Hearty Squash and Sausage Casserole

  • Time: 1 Hour
  • Serves: 4
  • Level: easy

‘… With so much hearty sauce you’ll need a good chunk of bread to dip in there and finish it all up.’

'Loads of sauce and loads of flavour. Here's an inexpensive and tasty winter warmer that will satisfy the whole family without breaking the bank.'

What you need

1 butternut squash (approx. 500g)

500g waxy potatoes

400g – 550g sausages (6-8 sausages)

500ml chicken stock

1 large onion

2 celery sticks

2 cloves garlic

2 tbs tomato puree

2 bay leaves

1tsp dried oregano

Large handful chopped parsley

Squeeze of lemon



Dad's Recipe Tales

My winter squashes have kept remarkably well. I put them in a wide bowl and stored them in the dining room. Their colourful arrangement took on the appearance of a still-life painting and featured in many attractive table scenes. But squash is not decoration; it’s food and should be eaten.

My squashes are definitely due for consumption… The small onion-shaped ‘sunspot’ squash was a bit mouldy. Mrs WDC placed it beside my kitchen workspace. This statement could mean only one thing: I had one day to use it before it would go on the compost heap. Okay, a small part had indeed begun its own composting process, but I was not unduly worried by this biological activity. According to James Wong, in his RHS book, Grow For Flavour my squashes have been biologically active for months.

James describes how the starches in squash break down during storage (‘curing’, as growers would say) creating squash’s characteristic sweet buttery flavour. Further, the carotene in squash (the chemical that gives squash – along with crops such as peppers, carrots and tomatoes, its orange colour) is also active. The deeper the colour of skin and flesh, the better the flavour. The beneficial curing period ranges from about one month for acorn type squashes and up to six months for butternuts. However, we are advised by James, not to store our squashes longer than necessary as there is a crash in flavour after the ‘peak’ curing time.

Well, my sunspot seemed fine and tasted delicious. Sunspot is a type of Japanese onion squash and has the flavour of sweet potato, chestnut and popcorn. The Japanese blend this into their savoury egg custards. I decided that sausage and chestnuts are a good flavour combination and so cooked my squash in a sausage casserole.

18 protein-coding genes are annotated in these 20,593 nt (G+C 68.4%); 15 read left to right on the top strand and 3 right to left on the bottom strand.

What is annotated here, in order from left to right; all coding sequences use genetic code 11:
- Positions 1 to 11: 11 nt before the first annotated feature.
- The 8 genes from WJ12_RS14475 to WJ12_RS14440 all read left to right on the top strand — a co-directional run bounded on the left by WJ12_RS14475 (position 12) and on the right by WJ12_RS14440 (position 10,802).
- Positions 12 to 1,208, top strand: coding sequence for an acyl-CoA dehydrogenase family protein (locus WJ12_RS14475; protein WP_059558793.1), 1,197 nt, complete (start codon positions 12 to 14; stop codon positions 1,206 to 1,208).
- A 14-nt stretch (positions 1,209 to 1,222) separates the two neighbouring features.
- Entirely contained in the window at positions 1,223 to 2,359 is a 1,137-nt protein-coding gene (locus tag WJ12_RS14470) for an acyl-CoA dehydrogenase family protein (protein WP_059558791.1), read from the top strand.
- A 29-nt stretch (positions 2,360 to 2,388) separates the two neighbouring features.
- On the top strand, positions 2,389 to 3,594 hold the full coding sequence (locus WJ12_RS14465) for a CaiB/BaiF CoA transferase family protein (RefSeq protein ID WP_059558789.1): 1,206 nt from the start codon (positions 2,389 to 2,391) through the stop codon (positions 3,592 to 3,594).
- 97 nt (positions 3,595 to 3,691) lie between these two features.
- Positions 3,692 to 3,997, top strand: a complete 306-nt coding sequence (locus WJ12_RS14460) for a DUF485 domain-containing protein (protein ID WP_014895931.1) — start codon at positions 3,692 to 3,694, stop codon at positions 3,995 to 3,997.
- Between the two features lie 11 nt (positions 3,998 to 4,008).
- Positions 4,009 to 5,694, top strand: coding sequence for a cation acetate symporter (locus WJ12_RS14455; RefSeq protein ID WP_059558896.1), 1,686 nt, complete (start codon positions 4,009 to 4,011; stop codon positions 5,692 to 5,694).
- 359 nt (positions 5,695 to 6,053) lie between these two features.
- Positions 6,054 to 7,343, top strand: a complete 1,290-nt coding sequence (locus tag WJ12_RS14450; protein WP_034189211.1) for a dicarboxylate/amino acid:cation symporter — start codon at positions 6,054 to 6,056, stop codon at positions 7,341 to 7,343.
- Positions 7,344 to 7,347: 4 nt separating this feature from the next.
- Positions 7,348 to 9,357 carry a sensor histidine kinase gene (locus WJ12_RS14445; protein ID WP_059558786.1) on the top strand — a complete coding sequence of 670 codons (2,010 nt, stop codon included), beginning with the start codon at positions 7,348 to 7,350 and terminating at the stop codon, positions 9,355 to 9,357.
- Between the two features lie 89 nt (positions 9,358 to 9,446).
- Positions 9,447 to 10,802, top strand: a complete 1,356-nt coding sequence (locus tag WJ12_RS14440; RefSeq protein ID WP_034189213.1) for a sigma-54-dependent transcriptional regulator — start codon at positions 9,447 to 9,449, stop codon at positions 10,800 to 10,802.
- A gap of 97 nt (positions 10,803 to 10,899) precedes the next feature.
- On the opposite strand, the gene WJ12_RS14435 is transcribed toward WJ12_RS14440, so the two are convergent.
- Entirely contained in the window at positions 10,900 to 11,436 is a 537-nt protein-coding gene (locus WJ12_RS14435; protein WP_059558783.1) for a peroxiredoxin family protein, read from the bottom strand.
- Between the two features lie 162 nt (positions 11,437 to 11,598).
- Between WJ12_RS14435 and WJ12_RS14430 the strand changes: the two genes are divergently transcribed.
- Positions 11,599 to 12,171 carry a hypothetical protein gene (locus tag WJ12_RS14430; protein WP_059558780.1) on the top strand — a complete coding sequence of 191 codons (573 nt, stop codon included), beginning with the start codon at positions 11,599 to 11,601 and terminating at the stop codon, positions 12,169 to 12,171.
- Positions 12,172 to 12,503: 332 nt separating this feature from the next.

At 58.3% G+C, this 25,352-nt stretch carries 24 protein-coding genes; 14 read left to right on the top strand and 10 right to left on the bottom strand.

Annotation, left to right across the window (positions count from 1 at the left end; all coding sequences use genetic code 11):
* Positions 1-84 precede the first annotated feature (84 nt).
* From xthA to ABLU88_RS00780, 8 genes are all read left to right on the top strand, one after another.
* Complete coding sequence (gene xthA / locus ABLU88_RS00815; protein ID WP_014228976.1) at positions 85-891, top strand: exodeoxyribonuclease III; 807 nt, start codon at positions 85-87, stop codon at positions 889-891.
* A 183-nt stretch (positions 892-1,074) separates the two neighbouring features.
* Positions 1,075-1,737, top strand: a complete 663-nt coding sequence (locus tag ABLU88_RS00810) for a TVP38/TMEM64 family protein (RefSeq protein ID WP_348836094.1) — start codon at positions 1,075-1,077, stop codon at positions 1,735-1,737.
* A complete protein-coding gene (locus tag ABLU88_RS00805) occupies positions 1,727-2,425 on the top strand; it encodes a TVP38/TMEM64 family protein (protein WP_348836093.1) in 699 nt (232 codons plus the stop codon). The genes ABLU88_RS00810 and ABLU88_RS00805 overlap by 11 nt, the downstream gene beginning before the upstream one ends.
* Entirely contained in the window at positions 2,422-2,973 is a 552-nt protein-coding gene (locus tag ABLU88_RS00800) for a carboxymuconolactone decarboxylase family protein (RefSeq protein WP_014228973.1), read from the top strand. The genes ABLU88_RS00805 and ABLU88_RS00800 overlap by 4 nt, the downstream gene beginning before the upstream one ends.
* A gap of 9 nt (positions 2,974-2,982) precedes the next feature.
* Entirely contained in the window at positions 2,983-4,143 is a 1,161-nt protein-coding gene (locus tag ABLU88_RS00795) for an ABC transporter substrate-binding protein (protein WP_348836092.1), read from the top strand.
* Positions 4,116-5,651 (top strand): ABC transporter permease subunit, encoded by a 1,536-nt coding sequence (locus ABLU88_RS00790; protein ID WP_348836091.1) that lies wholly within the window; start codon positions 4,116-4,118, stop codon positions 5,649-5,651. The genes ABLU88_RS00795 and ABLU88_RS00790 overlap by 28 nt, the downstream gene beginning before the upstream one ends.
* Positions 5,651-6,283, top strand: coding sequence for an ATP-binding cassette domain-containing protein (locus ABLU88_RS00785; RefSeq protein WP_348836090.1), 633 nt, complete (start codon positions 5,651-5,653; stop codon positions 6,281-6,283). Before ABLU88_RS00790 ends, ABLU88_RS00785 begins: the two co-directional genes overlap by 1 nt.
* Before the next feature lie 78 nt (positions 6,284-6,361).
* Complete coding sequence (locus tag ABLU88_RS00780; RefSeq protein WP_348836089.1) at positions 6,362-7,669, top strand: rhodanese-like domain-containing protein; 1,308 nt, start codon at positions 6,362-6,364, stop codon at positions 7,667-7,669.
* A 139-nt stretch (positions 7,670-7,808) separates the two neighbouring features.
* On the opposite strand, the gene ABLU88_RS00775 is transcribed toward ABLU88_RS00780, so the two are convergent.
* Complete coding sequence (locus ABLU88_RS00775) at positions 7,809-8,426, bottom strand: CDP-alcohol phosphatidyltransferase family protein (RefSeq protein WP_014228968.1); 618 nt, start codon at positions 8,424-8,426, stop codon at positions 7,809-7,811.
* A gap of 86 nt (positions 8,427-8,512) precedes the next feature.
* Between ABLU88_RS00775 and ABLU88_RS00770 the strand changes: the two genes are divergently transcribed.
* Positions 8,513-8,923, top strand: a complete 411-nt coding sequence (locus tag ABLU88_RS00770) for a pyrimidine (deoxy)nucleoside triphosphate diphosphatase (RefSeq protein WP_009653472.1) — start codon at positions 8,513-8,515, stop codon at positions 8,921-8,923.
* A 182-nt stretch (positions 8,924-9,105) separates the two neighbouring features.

How Dad Cooked It

This is more of an assemblage – like ratatouille – than a one-pot stew. I find sausages lose their flavour and potatoes or squash can disintegrate during the stewing process. I therefore cook ingredients separately and then merge their flavours in a single pot at the end of cooking. All the preparation processes can be overlapped and done at the same time.

  1. Prepare the squash. Cut the squash in half and with a large spoon remove the seeds. With a sharp knife, carefully peel the squash and chop into bite-size chunks.
  2. Prepare the vegetables. Peel the potatoes and cut in half, rinse and put in a large pan of salted water. Chop the onion and celery into small dice. Crush, peel and slice the garlic.
  3. Cook the potatoes. Bring the pan of water to a simmer and cook the potatoes until they are three-quarters cooked. They should still be quite firm when prodded with the tip of a knife. Drain and reserve.
  4. Cook the sausages. Twist each sausage in half and cut the skin to make two small sausages. Fry the sausages in a little oil on a medium heat until browned on all sides. Do not burn the sausages; the fat; or the pan – this way you can recapture the flavours left in the pan. Put the sausages aside and deglaze the pan with some of the stock, stir with a wooden spoon until all residues have dissolved.
  5. Cook the squash. In a small non-stick pan set on a medium heat, gently saute the squash until nearly cooked and still slightly firm when prodded with the tip of a knife.
  6. Make the casserole. In a large saute pan (with lid), gently fry the onion and celery for 10 minutes, then add the garlic and continue to fry for 5 minutes. Add the tomato puree and stir for a minute. Turn the heat up to high and add the stock, deglazing liquid, bay leaves and oregano. When boiling reduce the heat to medium, put on the lid and simmer for 10 minutes. Add the potatoes and cook for 5 minutes, then add the sausages and most of the parsley and cook for 5 minutes. Finally add the squash and cook for a further 5 minutes or until the potatoes and squash are tender. Season with salt, pepper and lemon to taste. Garnish with parsley.

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